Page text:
Journal of Mountain Science

, Volume 16, Issue 3, pp 516–528 | Cite as

Microclimate regulation efficiency of the rural homegarden agroforestry system in the Western Sichuan Plain, China

  • Qin Liu
  • Pei-hao PengEmail author
  • Yu-kuan Wang
  • Pei Xu
  • Ying-man Guo


Traditional rural homegarden agroforestry systems (referred to as homegarden) in the Western Sichuan Plain of China are often referred to as “Linpan” in Chinese. These homegardens are usually composed of farm houses, trees, bamboos, and small patches of land for flowers, fruits and vegetables. Over the Western Sichuan Plain’s area of approximately 18,800 km2, there were more than 200,000 homegardens, accommodating 72.5% of the region’s rural population. As a unique local, cultural, and ecological resource, homegardens continuously support peasant households with provisioning, regulation, and landscape ecosystem services. This study combined low height remote sensing used unmanned aerial vehicle (UAV) photography, field investigation, and instrument monitoring. We try to identify the composition and structural characteristics of homegardens, as well as climatic regulation effects of the different types of homegardens. Temperature data were collected both for summer (June to August 2016) and winter (December 2016 to February 2017). The result shows that: (1) the average area of homegardens was 0.67ha (sizes ranging from 0.16ha to 1.24ha), and with vegetation coverage 43.5%-76.9% (including 310 plant species). (2)In comparision with outside the homegardens, the average temperature inside the homegardens was significantly lower in summer (approximately 0.31 °C -0.90°C). Although, the lowest summer temperature was differentiatee in between 13:30-16:00. Especially, the thermal effects of the home gardens were ranged from 2.00°C-2.65°C at high temperatures (≥30°C). (3) The cooling effect of homegardens were positively correlated (p<0.05) with tree area(X1), vegetation coverage(X2), tree coverage(X3), tree species(X4), and tree biomassper unit area(X5), and the contribution rate was represented by X3>X4>X5>X2>X1. (4)This study indicates the major role of homegardens for climate regulation and energy efficiency, providing suggestions for homegarden transformation and construction planning for new rural communities.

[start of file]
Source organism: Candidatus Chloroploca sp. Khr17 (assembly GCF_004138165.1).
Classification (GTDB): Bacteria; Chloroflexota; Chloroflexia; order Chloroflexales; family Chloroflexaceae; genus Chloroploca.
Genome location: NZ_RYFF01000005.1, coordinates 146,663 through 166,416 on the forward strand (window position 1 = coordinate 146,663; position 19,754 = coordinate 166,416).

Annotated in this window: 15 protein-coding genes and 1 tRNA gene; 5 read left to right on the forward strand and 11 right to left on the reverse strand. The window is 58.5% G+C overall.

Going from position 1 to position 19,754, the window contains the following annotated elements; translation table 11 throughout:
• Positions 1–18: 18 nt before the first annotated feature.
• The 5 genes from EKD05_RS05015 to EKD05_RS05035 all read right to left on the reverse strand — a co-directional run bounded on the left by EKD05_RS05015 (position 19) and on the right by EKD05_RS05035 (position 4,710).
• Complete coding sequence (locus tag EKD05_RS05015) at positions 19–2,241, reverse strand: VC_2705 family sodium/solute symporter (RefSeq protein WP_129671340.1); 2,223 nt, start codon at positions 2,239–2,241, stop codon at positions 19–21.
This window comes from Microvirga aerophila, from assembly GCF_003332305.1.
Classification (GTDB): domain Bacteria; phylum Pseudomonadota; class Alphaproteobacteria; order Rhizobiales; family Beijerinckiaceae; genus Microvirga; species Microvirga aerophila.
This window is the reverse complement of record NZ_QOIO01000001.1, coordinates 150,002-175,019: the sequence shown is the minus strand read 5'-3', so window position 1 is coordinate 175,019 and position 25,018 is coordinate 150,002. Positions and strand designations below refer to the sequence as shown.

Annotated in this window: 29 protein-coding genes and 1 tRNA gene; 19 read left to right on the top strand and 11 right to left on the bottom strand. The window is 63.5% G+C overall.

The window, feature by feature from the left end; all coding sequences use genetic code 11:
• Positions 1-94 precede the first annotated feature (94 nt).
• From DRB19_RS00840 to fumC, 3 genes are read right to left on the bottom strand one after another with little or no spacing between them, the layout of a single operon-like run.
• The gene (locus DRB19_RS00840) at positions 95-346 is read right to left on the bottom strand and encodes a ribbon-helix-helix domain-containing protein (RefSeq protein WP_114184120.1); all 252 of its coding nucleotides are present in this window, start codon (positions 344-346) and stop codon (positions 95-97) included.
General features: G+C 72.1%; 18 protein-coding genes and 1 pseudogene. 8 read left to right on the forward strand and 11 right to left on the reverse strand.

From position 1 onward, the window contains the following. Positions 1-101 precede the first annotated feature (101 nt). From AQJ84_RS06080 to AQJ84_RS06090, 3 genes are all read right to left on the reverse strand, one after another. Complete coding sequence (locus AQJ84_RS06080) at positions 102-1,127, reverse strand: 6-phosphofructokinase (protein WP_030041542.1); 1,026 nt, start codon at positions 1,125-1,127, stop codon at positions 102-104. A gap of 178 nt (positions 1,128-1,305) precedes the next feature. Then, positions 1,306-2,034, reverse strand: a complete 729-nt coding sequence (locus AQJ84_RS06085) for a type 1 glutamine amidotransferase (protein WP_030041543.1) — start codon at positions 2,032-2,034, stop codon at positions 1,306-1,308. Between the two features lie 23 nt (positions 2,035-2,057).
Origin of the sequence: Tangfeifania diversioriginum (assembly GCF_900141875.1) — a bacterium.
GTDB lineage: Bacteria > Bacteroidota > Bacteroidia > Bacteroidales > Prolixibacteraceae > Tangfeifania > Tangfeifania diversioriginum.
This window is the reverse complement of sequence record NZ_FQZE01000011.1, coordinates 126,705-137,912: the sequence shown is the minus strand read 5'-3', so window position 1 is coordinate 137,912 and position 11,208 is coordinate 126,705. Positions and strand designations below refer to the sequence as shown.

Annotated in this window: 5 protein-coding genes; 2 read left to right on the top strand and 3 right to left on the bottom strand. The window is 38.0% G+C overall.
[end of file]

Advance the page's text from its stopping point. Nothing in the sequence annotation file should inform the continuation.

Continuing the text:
Homegarden Linpan Western Sichuan Plain Climate regulation Energy saving and emission reduction 


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This work was supported by the national Natural Science Foundation of China (No. 41401664) and the “135” Strategic Program of the Institute of Mountain Hazards and Environment, CAS (No. SDS-135-1703).


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Copyright information

© Science Press, Institute of Mountain Hazards and Environment, CAS and Springer-Verlag GmbH Germany, part of Springer Nature 2019

Authors and Affiliations

  1. 1.College of Earth SciencesChengdu University of TechnologyChengduChina
  2. 2.Institute of Mountain Hazards and EnvironmentChinese Academy of SciencesChengduChina
  3. 3.University of Chinese Academy of SciencesBeijingChina

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